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December 12, 2018

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Analysis: Funds, talent could bleed away from med school if Jessup departs UNLV

UNLV Medical School

Image courtesy of TSK Architects / Co Architects

The future home of the UNLV School of Medicine.

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Barbara Atkinson

UNLV’s medical school could suffer major losses in funding and talent if UNLV President Len Jessup leaves Las Vegas, the dean of the medical school said.

Barbara Atkinson, who took charge of the medical school about eight months before Jessup became president in 2015, said the disruption in leadership threatened to halt progress in the development of the school, which in turn could prompt administrators to seek opportunities elsewhere.

Atkinson would face an uncertain future herself. Although she said she had no plans to abandon the school, she — like Jessup — has faced public criticism from some members of the Nevada Board of Regents.

“I hope the school is on track now to be able to get what it needs to have done, but there are people who'd like to have me fired or ousted one way or another, and if that should happen perhaps some of the people I've recruited will want to leave too,” she said. “People get choices, and if they're very good people they can go anywhere they want to go — just as Len could go to a school with more prestige than this one if he really wanted to go.”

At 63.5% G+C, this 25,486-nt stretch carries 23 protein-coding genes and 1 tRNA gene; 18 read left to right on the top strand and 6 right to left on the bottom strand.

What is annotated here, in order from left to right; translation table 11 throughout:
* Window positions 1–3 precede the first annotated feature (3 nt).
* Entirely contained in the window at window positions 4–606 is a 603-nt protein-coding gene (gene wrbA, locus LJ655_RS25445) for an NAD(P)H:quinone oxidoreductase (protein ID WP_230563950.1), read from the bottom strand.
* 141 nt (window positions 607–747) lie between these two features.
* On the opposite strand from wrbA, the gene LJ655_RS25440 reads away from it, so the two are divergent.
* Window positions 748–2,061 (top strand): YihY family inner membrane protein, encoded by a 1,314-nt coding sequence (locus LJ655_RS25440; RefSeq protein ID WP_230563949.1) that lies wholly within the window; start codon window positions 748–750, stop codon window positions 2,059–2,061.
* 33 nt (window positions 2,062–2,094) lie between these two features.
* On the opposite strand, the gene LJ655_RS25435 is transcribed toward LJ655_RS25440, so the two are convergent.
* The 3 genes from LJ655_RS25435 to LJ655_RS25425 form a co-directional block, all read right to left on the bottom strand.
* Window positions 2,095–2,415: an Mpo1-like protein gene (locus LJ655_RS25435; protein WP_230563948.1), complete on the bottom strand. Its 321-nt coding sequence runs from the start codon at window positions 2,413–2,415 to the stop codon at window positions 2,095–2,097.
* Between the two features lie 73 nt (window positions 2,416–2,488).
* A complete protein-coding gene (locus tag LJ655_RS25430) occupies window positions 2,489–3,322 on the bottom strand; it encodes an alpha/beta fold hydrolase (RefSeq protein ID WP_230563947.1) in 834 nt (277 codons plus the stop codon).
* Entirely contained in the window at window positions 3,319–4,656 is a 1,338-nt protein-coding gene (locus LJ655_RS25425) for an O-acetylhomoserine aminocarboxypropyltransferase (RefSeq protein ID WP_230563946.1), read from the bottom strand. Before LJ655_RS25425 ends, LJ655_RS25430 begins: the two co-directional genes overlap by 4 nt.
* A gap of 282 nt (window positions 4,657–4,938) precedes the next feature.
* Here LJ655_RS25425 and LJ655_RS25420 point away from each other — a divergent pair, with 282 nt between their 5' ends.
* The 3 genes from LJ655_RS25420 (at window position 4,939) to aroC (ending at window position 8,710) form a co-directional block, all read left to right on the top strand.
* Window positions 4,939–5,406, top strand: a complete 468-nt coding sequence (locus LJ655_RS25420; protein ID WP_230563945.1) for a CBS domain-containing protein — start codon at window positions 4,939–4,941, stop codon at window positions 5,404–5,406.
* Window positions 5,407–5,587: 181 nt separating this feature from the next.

Atkinson said she was shocked when Jessup, amid pressure from a faction of members of the Nevada Board of Regents, announced Wednesday he was looking for opportunities at other universities.

“I was really stunned that the regents would think that they could find somebody better than him — somebody with a bigger vision and more to offer,” she said.

Jessup’s announcement has already affected the medical school. It prompted the Engelstad Foundation to rescind a $14 million gift it had provided for construction of an instructional building for the school. In turn, a megadonor who provided a $25 million gift that was matched by the state said she was reconsidering that gift and future contributions.

Atkinson said losing the gifts could significantly delay plans to increase the size of the school, which currently is limited to class sizes of 60 students. The average class size of a medical school in a university the size of UNLV is about 180, she said, and classes at the University of Kansas Medical Center, which she directed before coming to UNLV, were at 225 students when she left.